Saturday, 31 August 2013

Free Will and Punishment

I have a lot of time for both Sam Harris and Dan Dennett. I find I often disagree with Harris, but his arguments are usually interesting and well-considered. The disagreements I have with him are often subtle, as in the case of The Moral Landscape, where I think his moral framework is perfectly valid and useful but not the only objectively correct one.

I seem to agree with Dan Dennett most of the time. I like his thinking on consciousness, religion etc, and I admire his gentle, humorous and thoughtful way of expressing himself.

However, Harris and Dennett find themselves in disagreement on the subject of free will, and I have to side with Harris on this one. I think the disagreement is an important one when considering questions of moral responsibility.

Friday, 23 August 2013

Atheism is not Communism

A common argument against atheism is the claim that the deaths of millions in communist China and Russia during the Mao and Stalin eras show what happens when atheism is embraced by governments. The implication is that atheism and atheists are immoral, and that the only thing preventing society from disintegrating into an inhuman authoritarian hell is the morality emanating from the religious in society.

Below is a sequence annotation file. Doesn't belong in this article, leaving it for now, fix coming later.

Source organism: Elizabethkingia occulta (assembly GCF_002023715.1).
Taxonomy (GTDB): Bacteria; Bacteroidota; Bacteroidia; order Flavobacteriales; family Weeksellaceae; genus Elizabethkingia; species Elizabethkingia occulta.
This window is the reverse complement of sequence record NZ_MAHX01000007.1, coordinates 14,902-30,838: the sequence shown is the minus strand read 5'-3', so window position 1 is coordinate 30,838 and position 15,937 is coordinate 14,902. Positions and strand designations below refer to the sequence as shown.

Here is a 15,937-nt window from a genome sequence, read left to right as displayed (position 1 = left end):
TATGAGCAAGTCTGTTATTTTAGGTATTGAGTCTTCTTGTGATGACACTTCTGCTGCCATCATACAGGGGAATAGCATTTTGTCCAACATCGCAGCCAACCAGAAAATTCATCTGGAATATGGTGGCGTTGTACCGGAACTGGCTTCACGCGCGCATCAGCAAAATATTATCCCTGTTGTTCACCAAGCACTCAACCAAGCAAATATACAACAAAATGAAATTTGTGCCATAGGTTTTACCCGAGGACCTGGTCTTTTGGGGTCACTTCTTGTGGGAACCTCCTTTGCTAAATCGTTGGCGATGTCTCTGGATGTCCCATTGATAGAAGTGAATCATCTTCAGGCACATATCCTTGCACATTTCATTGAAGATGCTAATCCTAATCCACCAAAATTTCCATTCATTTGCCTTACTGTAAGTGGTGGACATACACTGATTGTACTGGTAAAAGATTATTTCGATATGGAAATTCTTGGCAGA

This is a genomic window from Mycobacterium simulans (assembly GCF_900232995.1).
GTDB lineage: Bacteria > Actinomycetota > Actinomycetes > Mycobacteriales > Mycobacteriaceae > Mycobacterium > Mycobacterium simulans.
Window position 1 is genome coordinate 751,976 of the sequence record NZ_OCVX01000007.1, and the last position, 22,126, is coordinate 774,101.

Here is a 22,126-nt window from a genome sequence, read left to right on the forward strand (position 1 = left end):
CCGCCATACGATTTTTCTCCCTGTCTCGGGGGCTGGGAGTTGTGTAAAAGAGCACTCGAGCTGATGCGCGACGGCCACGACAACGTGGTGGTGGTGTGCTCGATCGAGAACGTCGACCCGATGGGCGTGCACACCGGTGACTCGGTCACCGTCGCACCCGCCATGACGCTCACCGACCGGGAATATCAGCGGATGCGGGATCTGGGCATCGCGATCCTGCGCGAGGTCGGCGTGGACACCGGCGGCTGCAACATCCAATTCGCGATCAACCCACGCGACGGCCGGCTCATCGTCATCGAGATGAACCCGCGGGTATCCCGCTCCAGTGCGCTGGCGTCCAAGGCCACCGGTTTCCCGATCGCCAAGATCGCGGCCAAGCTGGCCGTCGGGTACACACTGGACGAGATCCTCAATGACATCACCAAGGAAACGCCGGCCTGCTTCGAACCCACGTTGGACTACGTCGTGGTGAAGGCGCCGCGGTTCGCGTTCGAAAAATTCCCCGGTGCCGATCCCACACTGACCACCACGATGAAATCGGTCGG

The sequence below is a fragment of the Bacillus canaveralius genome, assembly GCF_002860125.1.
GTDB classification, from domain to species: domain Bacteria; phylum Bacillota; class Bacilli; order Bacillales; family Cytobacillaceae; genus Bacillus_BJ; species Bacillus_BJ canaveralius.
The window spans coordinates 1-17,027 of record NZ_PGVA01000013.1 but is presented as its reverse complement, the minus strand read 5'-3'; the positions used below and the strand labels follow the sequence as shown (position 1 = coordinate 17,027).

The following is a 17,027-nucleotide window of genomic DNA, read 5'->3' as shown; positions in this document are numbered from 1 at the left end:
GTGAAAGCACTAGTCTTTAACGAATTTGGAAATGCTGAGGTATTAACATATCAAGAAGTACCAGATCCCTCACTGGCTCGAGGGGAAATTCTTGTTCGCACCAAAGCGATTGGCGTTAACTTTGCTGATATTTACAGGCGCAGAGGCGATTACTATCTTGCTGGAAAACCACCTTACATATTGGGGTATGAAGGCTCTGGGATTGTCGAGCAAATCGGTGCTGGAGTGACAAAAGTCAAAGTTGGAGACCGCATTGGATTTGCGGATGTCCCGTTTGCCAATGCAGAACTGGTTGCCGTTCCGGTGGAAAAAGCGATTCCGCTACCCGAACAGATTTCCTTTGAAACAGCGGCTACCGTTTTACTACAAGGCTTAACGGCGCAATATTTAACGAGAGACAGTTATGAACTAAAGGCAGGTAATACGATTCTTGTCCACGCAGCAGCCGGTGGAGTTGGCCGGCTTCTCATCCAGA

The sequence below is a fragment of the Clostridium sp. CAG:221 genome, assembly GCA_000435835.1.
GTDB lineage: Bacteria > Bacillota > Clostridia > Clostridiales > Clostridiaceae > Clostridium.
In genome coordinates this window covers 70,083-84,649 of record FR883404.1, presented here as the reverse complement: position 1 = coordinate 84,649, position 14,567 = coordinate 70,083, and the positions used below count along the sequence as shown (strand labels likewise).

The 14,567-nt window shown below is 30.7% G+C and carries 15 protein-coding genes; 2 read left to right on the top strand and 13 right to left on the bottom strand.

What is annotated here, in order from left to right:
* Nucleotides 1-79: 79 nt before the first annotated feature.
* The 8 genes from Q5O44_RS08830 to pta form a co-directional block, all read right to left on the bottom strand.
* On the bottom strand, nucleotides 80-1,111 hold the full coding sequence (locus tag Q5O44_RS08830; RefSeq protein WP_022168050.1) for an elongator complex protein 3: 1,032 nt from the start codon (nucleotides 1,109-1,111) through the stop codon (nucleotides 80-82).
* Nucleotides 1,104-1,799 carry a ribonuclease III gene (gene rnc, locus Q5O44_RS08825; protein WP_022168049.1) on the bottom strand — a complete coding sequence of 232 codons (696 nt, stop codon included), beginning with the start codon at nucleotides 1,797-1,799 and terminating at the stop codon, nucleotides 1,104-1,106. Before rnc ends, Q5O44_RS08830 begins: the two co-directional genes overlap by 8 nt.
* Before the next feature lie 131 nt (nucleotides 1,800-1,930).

Some even claim that that's where we would be headed if the likes of Richard Dawkins, Sam Harris or Christopher Hitchens ever got their hands on the reins of power.

I couldn't disagree more.

Sunday, 11 August 2013

Consciousness is not like Photosynthesis

I've been posting some comments on Massimo Pigliucci's blog recently in defense of Strong AI, after a couple of posts attacking the computational theory of mind.

In the first, he uses John Searle's Chinese Room argument to demonstrate that a computer cannot be conscious. If you've been paying attention to this blog, you should know what I think of that argument!

In the second post, he uses an article by Jack Copeland which undermines the position of philosophers who take the Church-Turing thesis to imply that a Turing machine can do any computation performable by any machine. Unfortunately, Pigliucci seems to fail to realise that while Copeland is technically correct, the philosophers he criticises are no less so unless some very unlikely propositions turn out to be true (i.e. that the laws of physics are not computable and the brain is a hypercomputer).

But what motivated me to write this post is the same tired old argument that keeps coming up again and again in these discussions, the analogy to photosynthesis.